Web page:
Take a quick look at foreign exchange market turnover, and it's easy to see where the new job opportunities are opening up. There's always going to be intermittent hiring at bulge bracket firms and global banks given the risk strategy. They're always going to need FX traders, trading strategists, risk pros, and algorithm and platform developers not to mention experienced professionals with quant skills.
But according to data from the Bank for International Settlements, the bulk of growth in FX market turnover since 2007 came from increased trading by smaller banks, mutual funds, money market funds, insurance companies, pension funds, hedge funds, currency funds and central banks. The 2010 Triennial Central Bank Survey goes on to say that the boost is being driven in particular by high frequency traders, those smaller banks, and retail investors.
Electronic trading is the reason for the shift, of course. The survey says high frequency traders are banks trading as clients of large FX dealers and retail investors trading online. Barclays, Deutsche Bank, and UBS remain the biggest FX dealers.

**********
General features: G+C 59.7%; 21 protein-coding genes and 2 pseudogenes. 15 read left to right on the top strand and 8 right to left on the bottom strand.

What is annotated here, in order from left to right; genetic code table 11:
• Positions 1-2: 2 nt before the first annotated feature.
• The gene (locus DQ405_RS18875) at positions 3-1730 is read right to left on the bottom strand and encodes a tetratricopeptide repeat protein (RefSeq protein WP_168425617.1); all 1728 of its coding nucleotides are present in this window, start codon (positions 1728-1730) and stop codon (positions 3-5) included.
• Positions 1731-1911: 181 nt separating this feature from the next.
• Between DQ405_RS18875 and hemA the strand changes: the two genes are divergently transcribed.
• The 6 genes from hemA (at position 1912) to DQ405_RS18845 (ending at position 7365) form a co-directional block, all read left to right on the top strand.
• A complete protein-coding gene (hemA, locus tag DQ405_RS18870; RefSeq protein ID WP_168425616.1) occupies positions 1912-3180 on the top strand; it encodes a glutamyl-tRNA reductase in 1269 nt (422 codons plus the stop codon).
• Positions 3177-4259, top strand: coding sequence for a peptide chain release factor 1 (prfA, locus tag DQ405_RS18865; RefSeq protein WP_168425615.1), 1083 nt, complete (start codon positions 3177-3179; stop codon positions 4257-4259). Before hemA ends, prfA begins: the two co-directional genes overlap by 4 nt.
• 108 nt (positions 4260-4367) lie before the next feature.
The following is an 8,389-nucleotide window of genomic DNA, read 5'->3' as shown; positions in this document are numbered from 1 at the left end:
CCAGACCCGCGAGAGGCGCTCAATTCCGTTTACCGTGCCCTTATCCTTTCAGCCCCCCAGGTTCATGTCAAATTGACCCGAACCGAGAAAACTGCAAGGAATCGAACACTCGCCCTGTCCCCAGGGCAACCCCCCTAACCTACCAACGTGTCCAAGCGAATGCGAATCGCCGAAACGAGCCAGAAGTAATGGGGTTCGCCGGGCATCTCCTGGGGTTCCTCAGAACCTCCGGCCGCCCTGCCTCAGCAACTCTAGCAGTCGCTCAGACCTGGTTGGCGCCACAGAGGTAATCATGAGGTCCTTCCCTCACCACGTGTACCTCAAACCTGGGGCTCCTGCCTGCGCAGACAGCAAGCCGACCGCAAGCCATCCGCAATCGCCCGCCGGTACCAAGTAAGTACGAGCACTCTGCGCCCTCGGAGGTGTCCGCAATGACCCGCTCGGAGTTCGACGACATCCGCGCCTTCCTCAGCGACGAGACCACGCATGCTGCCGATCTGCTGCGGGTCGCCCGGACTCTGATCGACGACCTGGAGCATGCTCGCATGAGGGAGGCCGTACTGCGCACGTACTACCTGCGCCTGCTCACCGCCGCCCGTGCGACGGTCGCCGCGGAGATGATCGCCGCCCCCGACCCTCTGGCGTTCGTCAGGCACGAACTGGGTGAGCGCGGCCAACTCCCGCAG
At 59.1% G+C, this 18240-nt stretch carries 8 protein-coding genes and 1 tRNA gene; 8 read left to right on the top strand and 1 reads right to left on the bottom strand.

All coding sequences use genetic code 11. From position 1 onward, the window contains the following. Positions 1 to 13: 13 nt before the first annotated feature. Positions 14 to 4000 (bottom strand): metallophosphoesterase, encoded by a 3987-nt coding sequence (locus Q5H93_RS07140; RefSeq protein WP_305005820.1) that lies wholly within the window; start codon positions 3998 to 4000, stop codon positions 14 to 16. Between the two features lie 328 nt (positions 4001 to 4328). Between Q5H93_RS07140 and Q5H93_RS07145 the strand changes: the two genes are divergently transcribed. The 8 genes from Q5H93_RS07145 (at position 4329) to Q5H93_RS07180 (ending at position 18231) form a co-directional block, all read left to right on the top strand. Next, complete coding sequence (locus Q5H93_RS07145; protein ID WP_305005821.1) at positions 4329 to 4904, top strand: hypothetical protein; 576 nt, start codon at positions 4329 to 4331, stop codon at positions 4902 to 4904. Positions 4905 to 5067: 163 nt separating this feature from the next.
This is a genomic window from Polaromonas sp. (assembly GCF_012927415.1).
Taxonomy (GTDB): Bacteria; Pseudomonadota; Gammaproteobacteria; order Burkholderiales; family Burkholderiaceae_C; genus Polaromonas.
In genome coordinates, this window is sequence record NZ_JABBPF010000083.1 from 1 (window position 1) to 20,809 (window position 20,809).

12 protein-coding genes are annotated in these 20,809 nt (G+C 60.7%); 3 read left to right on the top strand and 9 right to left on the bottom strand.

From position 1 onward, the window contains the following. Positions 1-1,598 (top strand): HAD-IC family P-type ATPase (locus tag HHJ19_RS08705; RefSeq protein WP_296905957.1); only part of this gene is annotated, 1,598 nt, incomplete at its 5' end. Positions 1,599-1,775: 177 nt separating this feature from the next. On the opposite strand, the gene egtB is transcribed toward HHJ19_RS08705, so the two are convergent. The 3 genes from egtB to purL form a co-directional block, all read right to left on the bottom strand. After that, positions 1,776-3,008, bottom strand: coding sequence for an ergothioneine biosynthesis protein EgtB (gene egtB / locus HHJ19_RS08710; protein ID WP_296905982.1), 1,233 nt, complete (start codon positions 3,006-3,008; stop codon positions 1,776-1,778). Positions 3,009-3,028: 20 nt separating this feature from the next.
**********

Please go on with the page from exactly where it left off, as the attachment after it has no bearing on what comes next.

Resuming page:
FX is the world's largest financial market. The BIS report notes that the U.K and U.S. are the countries with the most active FX markets. Given that, it's hard to understand why Forex traders haven't had as high a profile in the U.S. as equities and options guys.
Maybe it's because the retail market hasn't traded in the products as much. But expect job prospects here to continue to improve. The momentum of FX trading is steady, given the need to hedge the risks associated with emerging markets and the volatile U.S. dollar. New products and new ways to trade them - including additional listings of CME FX products - are also driving interest.